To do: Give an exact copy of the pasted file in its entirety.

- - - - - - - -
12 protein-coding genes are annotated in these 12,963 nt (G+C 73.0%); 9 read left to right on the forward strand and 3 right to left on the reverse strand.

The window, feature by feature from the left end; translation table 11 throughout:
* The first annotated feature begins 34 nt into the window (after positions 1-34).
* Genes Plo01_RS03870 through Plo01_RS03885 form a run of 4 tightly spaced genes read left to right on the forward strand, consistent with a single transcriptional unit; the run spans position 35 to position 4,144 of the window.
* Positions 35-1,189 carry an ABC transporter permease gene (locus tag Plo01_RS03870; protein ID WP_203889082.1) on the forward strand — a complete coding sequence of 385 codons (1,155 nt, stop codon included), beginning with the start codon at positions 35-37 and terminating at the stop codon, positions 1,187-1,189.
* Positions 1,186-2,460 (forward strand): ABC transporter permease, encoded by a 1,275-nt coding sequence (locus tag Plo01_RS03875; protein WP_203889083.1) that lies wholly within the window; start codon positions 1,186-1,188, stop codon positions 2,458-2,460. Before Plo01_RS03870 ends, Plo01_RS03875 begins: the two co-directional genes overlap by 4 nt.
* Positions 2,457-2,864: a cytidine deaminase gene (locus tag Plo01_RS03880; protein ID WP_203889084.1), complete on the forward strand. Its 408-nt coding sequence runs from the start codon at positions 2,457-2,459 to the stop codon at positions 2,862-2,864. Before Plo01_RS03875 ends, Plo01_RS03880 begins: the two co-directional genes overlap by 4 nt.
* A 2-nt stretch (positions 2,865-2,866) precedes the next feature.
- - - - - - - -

12 protein-coding genes are annotated in these 12,963 nt (G+C 73.0%); 9 read left to right on the forward strand and 3 right to left on the reverse strand.

The window, feature by feature from the left end; translation table 11 throughout:
* The first annotated feature begins 34 nt into the window (after positions 1-34).
* Genes Plo01_RS03870 through Plo01_RS03885 form a run of 4 tightly spaced genes read left to right on the forward strand, consistent with a single transcriptional unit; the run spans position 35 to position 4,144 of the window.
* Positions 35-1,189 carry an ABC transporter permease gene (locus tag Plo01_RS03870; protein ID WP_203889082.1) on the forward strand — a complete coding sequence of 385 codons (1,155 nt, stop codon included), beginning with the start codon at positions 35-37 and terminating at the stop codon, positions 1,187-1,189.
* Positions 1,186-2,460 (forward strand): ABC transporter permease, encoded by a 1,275-nt coding sequence (locus tag Plo01_RS03875; protein WP_203889083.1) that lies wholly within the window; start codon positions 1,186-1,188, stop codon positions 2,458-2,460. Before Plo01_RS03870 ends, Plo01_RS03875 begins: the two co-directional genes overlap by 4 nt.
* Positions 2,457-2,864: a cytidine deaminase gene (locus tag Plo01_RS03880; protein ID WP_203889084.1), complete on the forward strand. Its 408-nt coding sequence runs from the start codon at positions 2,457-2,459 to the stop codon at positions 2,862-2,864. Before Plo01_RS03875 ends, Plo01_RS03880 begins: the two co-directional genes overlap by 4 nt.
* A 2-nt stretch (positions 2,865-2,866) precedes the next feature.